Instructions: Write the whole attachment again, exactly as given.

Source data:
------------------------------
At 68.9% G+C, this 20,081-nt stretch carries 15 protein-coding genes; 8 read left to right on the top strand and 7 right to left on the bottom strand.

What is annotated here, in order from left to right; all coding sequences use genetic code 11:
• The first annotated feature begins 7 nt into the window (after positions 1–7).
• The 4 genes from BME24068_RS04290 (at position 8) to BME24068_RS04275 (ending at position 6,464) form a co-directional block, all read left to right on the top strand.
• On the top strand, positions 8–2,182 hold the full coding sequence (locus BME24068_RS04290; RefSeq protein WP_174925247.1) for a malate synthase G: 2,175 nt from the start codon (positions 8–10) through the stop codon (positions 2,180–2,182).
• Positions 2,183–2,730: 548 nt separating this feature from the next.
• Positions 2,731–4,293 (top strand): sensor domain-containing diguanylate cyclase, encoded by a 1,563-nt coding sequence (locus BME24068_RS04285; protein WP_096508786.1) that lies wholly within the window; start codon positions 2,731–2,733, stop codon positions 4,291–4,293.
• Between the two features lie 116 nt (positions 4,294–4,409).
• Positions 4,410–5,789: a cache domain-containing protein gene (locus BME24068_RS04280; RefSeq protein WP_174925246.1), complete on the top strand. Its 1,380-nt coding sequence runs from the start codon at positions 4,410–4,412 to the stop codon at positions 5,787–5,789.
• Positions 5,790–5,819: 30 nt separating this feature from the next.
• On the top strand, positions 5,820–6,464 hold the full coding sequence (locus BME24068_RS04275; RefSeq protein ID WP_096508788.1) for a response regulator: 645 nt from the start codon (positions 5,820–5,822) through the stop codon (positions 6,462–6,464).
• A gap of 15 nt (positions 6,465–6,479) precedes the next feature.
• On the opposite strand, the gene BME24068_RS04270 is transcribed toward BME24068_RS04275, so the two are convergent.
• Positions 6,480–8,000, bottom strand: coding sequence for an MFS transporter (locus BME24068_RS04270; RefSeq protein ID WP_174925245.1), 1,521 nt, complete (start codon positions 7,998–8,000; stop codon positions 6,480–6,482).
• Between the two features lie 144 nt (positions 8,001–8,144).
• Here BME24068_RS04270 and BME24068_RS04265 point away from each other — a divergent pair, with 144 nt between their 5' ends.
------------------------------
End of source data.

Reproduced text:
At 68.9% G+C, this 20,081-nt stretch carries 15 protein-coding genes; 8 read left to right on the top strand and 7 right to left on the bottom strand.

What is annotated here, in order from left to right; all coding sequences use genetic code 11:
• The first annotated feature begins 7 nt into the window (after positions 1–7).
• The 4 genes from BME24068_RS04290 (at position 8) to BME24068_RS04275 (ending at position 6,464) form a co-directional block, all read left to right on the top strand.
• On the top strand, positions 8–2,182 hold the full coding sequence (locus BME24068_RS04290; RefSeq protein WP_174925247.1) for a malate synthase G: 2,175 nt from the start codon (positions 8–10) through the stop codon (positions 2,180–2,182).
• Positions 2,183–2,730: 548 nt separating this feature from the next.
• Positions 2,731–4,293 (top strand): sensor domain-containing diguanylate cyclase, encoded by a 1,563-nt coding sequence (locus BME24068_RS04285; protein WP_096508786.1) that lies wholly within the window; start codon positions 2,731–2,733, stop codon positions 4,291–4,293.
• Between the two features lie 116 nt (positions 4,294–4,409).
• Positions 4,410–5,789: a cache domain-containing protein gene (locus BME24068_RS04280; RefSeq protein WP_174925246.1), complete on the top strand. Its 1,380-nt coding sequence runs from the start codon at positions 4,410–4,412 to the stop codon at positions 5,787–5,789.
• Positions 5,790–5,819: 30 nt separating this feature from the next.
• On the top strand, positions 5,820–6,464 hold the full coding sequence (locus BME24068_RS04275; RefSeq protein ID WP_096508788.1) for a response regulator: 645 nt from the start codon (positions 5,820–5,822) through the stop codon (positions 6,462–6,464).
• A gap of 15 nt (positions 6,465–6,479) precedes the next feature.
• On the opposite strand, the gene BME24068_RS04270 is transcribed toward BME24068_RS04275, so the two are convergent.
• Positions 6,480–8,000, bottom strand: coding sequence for an MFS transporter (locus BME24068_RS04270; RefSeq protein ID WP_174925245.1), 1,521 nt, complete (start codon positions 7,998–8,000; stop codon positions 6,480–6,482).
• Between the two features lie 144 nt (positions 8,001–8,144).
• Here BME24068_RS04270 and BME24068_RS04265 point away from each other — a divergent pair, with 144 nt between their 5' ends.